In light of the recent revolutions in the Middle East – and despite the myriad of problems that have surged up as a result, not the least of which have been the Libyan question, rising crude oil prices, and increasing instability in the region – this post-it seems rather appropriate. Giving a great synopsis of how this is relevant, here is Wal Ghonim’s TED talk from earlier this month. Sadly, some of the examples of tolerance and stability in Egypt that he mentions have since deteriorated and, in the face of this reality, it’s hard to fully believe in successful change when dealing with the tradition, corruption, etc that power breeds equally across the globe.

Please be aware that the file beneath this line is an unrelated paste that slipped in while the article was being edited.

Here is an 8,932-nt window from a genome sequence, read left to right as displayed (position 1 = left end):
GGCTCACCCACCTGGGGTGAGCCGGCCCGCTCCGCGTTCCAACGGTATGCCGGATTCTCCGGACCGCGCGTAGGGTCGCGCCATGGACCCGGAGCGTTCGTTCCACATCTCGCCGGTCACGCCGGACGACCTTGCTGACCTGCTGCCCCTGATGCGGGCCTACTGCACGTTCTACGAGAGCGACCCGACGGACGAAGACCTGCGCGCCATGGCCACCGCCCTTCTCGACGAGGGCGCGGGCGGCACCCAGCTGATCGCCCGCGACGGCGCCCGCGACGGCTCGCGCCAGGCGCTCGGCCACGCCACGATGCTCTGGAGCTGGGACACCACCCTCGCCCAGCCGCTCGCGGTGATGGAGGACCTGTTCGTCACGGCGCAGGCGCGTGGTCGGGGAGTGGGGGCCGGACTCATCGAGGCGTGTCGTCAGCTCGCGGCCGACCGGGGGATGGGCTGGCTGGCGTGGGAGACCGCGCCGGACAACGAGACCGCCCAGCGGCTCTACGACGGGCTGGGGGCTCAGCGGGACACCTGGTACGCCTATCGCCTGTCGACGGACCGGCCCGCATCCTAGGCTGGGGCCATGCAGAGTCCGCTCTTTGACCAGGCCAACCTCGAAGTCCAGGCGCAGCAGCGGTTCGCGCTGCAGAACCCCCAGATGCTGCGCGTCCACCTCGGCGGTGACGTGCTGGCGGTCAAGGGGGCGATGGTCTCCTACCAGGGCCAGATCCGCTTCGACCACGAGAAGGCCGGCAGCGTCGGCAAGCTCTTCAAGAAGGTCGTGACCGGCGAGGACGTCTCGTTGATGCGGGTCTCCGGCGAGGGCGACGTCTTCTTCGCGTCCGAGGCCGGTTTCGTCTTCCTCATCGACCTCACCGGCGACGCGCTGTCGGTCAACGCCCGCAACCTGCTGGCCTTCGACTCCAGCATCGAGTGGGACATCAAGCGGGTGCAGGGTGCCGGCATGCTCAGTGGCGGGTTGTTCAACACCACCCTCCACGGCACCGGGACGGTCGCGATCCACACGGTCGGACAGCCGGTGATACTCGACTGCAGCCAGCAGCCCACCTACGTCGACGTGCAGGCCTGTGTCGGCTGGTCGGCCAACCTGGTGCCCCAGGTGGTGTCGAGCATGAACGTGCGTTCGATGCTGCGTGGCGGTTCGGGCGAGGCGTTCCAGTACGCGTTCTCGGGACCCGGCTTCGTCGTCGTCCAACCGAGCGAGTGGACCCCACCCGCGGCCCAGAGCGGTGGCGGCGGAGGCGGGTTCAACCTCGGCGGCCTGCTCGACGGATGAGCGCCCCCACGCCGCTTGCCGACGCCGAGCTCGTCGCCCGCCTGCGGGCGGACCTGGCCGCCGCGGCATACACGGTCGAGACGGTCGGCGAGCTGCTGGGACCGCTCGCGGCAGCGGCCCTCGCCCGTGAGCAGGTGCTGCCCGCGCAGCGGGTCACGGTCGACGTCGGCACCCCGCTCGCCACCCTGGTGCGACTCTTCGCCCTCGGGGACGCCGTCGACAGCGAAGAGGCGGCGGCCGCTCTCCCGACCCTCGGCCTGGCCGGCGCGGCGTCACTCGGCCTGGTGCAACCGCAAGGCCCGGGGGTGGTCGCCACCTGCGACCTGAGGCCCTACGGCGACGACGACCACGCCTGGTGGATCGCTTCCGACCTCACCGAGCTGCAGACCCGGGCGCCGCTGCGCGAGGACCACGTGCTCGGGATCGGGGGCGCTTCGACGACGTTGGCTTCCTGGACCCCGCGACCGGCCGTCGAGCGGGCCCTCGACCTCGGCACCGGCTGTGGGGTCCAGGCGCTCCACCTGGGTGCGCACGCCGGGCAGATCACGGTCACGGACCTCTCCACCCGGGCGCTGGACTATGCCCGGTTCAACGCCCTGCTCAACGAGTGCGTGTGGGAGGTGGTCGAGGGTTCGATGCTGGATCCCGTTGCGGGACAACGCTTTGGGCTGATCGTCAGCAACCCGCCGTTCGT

But I am reminded that if we don’t hope for, support, and work for change – despite failure, despite contradiction – we’ll be mush, much worse off as a global community and as individuals. On that note, here is another TED talk by Kavi Ramdas, about the roles of women in redefining a new world of accepted polarities and working with tradition to redifine change. Kavi is a great storyteller and her particular brand of humility in the acceptance of paradoxes and complexities, is one that I deeply respect. As an tangential reference, the Liberian example she mentions has been documented in an award-winning documentary that I also very much recommend, “Pray the Devil Back To Hell” for anyone seeking an inspiring true story about real people bringing about tangible change.